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The Phenomena Of Declining Graduate Applications And Admissions Of International Students In Us Engineering Colleges: An Insight From Sabbatical In India (At Indian Institute Of Technology)

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Conference

2006 Annual Conference & Exposition

Location

Chicago, Illinois

Publication Date

June 18, 2006

Start Date

June 18, 2006

End Date

June 21, 2006

ISSN

2153-5965

Conference Session

International Engineering Education I

Tagged Division

International

Page Count

11

Page Numbers

11.1317.1 - 11.1317.11

Permanent URL

https://peer.asee.org/1024

Download Count

41

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Paper Authors

biography

M.P. Sharma University of Wyoming

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M. P. Sharma is Professor of Chemical and Petroleum Engineering at University of Wyoming. He received his Ph.D. degree in Mechanical Engineering from Washington State University in 1977. His teaching and research areas of interest are energy, entropy, and environment; including Thermodynamics, Fluid Mechanics, Air Pollution Control, and Petroleum Engineering. One of the current interests of research and teaching includes computer based synchronous and asynchronous online (Internet) teaching and learning methods.

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Abstract
NOTE: The first page of text has been automatically extracted and included below in lieu of an abstract

The Phenomena of Declining Graduate Applications and Admissions of International Students in US Engineering Colleges: An Insight from Sabbatical in India (at Indian Institute of Technology)

Abstract

Traditionally, for a long time, India and China had been, by far, the largest supplier of well prepared scientists and engineers for the graduate research and degree programs in US and other developed countries. US universities and colleges had been the most popular and attractive destination for graduate studies and research for students and scholars around the world. Currently, India and China have caught attention of the world as being fastest growing nations in technology, industry, economy, and science & engineering education. That combined with the deplorable September 11 terrorist episode has set in motion a new phenomenon that relates to demand, supply, recruitment, and hiring of international graduate students in USA and in other developed countries. This paper is based on a case study to understand the cause of both (a) nation-wide decline in the number of high quality international applicants in engineering graduate programs, and (b) decline in numbers of those who actually end up joining after offers are made. The author conducted this study when he was on sabbatical from University of Wyoming in fall 2004. He worked at Indian Institute of Technology (IIT, Kanpur campus) in India. IITs in India are known for graduating the best and the brightest engineers and scientists in India and have been a prominent source of excellent quality graduate students and research scholars in American, European and Australian universities. I spent some time on doing recruiting for our graduate programs (for most part I was interacting with the engineering faculty on research projects). I gave seminars and conducted interviews with students focused on the recruitment of graduate students for the Engineering College. I also had interviews with administrators, professors, and research scholars with a focus on the topic of recruitment of graduate students for US engineering colleges. Interestingly, during that period several other recruitment teams visited IIT campus from other American and European universities. I participated in interactions and discussions with two noteworthy groups. One group was from Engineering College of Tulane University (led by the Dean of Engineering College) and other was a consortium of German Universities (several universities conducted a seminar). During these discussions some interesting sharing of experiences, problems, and issues related with recruitment of international students for American and European countries emerged. In this paper I’ll discuss the details of those perspectives and observations and summarize the issues that are construed as hindering blocks for the recruitment of high quality engineering graduate students in US universities and colleges.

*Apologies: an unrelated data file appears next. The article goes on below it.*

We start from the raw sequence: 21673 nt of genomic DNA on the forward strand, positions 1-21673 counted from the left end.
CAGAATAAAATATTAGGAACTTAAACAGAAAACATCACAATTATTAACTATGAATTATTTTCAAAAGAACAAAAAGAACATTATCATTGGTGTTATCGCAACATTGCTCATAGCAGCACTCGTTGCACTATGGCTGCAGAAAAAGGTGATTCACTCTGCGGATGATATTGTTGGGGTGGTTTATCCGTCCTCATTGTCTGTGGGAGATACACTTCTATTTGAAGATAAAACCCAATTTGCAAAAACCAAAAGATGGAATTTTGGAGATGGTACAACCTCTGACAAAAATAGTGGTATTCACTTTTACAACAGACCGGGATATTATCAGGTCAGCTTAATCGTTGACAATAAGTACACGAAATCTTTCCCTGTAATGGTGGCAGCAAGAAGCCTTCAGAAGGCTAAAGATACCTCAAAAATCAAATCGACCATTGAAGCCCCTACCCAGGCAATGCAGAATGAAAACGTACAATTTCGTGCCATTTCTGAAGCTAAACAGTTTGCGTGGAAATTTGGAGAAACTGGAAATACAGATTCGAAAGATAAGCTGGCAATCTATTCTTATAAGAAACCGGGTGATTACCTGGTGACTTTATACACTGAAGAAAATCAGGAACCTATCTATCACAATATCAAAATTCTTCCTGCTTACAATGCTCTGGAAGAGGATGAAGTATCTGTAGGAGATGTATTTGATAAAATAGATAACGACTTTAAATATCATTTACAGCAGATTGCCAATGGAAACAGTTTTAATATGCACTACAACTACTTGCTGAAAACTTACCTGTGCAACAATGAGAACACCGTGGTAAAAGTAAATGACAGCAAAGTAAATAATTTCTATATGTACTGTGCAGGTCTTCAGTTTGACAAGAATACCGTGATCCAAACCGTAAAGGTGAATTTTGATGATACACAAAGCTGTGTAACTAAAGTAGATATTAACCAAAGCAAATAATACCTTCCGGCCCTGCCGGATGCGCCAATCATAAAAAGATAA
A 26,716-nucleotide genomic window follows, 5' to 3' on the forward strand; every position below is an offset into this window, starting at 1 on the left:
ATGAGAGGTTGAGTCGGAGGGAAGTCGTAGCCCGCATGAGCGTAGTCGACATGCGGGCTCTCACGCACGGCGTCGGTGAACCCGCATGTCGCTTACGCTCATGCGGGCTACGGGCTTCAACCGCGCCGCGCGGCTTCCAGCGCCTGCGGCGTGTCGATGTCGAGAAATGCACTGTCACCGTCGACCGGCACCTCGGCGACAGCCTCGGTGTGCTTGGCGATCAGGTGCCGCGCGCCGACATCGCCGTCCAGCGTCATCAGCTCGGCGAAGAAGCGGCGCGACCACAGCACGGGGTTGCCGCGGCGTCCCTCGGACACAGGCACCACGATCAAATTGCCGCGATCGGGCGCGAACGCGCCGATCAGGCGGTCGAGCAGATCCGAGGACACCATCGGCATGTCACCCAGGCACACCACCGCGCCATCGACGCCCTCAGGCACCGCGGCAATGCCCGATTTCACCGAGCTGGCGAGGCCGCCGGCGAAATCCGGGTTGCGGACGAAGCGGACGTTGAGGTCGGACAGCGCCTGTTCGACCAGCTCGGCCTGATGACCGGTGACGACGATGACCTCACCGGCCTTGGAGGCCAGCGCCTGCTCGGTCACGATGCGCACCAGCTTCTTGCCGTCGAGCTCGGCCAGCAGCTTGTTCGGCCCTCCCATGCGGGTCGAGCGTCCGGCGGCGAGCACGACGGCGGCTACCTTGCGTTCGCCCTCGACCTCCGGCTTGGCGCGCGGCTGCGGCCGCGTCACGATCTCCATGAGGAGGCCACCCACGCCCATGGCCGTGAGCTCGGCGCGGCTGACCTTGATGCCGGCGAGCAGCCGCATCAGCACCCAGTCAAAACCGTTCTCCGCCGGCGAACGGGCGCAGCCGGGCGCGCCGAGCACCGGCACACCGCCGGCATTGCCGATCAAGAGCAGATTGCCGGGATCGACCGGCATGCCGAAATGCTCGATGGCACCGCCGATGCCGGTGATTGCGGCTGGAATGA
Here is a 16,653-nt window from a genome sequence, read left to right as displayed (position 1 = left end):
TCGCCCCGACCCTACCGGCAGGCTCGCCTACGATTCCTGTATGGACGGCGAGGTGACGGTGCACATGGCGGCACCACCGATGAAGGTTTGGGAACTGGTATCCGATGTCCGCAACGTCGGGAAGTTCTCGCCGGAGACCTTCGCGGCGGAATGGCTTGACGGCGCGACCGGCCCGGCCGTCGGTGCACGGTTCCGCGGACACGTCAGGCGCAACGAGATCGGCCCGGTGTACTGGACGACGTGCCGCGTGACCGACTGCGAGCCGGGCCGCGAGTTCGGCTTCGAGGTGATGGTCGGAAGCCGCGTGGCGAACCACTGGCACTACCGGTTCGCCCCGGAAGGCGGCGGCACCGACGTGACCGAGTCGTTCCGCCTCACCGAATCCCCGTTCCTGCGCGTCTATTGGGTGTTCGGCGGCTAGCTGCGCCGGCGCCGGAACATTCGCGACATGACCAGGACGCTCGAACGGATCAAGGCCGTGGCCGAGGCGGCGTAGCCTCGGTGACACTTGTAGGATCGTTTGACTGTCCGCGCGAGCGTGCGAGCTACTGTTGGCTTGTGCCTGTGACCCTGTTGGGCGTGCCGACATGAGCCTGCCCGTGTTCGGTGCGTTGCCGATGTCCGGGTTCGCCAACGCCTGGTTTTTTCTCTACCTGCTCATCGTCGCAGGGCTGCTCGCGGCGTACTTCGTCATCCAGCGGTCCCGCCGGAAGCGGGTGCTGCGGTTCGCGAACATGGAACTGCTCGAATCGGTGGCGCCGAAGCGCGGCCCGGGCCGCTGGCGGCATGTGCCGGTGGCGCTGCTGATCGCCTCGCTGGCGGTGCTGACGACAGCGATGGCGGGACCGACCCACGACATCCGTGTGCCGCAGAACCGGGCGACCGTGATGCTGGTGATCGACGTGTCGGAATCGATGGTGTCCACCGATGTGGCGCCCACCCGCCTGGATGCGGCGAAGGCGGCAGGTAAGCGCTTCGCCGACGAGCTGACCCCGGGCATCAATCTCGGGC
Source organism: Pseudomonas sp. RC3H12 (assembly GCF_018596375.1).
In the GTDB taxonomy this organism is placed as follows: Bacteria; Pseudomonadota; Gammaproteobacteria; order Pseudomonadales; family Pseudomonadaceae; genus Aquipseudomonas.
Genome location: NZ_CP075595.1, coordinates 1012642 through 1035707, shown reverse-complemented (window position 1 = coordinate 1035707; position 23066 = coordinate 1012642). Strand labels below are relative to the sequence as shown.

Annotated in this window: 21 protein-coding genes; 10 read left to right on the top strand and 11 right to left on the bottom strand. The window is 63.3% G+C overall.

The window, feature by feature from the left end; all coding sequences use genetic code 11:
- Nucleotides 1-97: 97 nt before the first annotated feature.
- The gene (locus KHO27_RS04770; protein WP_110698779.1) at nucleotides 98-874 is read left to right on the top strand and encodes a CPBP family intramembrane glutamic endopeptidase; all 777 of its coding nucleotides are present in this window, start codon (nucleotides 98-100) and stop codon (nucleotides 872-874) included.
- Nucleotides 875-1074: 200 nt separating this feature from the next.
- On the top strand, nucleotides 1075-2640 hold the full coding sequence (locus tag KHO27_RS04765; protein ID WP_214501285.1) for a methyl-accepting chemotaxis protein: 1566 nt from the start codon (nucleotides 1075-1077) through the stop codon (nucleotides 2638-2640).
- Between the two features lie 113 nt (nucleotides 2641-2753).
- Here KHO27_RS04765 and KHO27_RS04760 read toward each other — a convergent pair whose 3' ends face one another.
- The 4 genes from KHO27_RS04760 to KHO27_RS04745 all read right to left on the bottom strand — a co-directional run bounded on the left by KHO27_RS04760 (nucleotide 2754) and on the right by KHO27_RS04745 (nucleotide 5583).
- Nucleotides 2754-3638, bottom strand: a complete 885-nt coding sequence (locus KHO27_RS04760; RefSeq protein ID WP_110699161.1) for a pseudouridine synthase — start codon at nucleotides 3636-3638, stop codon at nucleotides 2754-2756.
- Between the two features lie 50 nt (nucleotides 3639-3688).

“Proceedings of the 2006 American Society for Engineering Education Annual Conference & Exposition Copyright ©2006, American Society for Engineering Education”

Sharma, M. (2006, June), The Phenomena Of Declining Graduate Applications And Admissions Of International Students In Us Engineering Colleges: An Insight From Sabbatical In India (At Indian Institute Of Technology) Paper presented at 2006 Annual Conference & Exposition, Chicago, Illinois. https://peer.asee.org/1024

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